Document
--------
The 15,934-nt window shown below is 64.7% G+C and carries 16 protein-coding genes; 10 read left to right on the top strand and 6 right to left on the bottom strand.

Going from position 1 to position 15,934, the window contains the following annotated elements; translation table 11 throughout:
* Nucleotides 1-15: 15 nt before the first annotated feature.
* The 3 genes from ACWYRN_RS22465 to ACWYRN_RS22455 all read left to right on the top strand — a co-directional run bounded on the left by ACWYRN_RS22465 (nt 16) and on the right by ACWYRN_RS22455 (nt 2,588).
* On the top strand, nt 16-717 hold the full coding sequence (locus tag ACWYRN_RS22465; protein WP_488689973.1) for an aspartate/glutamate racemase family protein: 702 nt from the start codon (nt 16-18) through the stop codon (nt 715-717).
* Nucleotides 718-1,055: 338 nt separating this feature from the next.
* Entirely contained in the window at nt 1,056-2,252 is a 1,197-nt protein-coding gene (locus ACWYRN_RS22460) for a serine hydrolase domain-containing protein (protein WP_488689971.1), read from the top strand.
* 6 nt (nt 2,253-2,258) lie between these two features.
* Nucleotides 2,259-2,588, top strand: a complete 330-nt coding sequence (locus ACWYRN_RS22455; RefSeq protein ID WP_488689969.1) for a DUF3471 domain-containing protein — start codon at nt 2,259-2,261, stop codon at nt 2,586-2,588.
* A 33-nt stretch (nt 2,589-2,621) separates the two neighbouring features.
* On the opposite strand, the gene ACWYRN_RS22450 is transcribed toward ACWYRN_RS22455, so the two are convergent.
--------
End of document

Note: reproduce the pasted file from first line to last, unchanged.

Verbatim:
The 15,934-nt window shown below is 64.7% G+C and carries 16 protein-coding genes; 10 read left to right on the top strand and 6 right to left on the bottom strand.

Going from position 1 to position 15,934, the window contains the following annotated elements; translation table 11 throughout:
* Nucleotides 1-15: 15 nt before the first annotated feature.
* The 3 genes from ACWYRN_RS22465 to ACWYRN_RS22455 all read left to right on the top strand — a co-directional run bounded on the left by ACWYRN_RS22465 (nt 16) and on the right by ACWYRN_RS22455 (nt 2,588).
* On the top strand, nt 16-717 hold the full coding sequence (locus tag ACWYRN_RS22465; protein WP_488689973.1) for an aspartate/glutamate racemase family protein: 702 nt from the start codon (nt 16-18) through the stop codon (nt 715-717).
* Nucleotides 718-1,055: 338 nt separating this feature from the next.
* Entirely contained in the window at nt 1,056-2,252 is a 1,197-nt protein-coding gene (locus ACWYRN_RS22460) for a serine hydrolase domain-containing protein (protein WP_488689971.1), read from the top strand.
* 6 nt (nt 2,253-2,258) lie between these two features.
* Nucleotides 2,259-2,588, top strand: a complete 330-nt coding sequence (locus ACWYRN_RS22455; RefSeq protein ID WP_488689969.1) for a DUF3471 domain-containing protein — start codon at nt 2,259-2,261, stop codon at nt 2,586-2,588.
* A 33-nt stretch (nt 2,589-2,621) separates the two neighbouring features.
* On the opposite strand, the gene ACWYRN_RS22450 is transcribed toward ACWYRN_RS22455, so the two are convergent.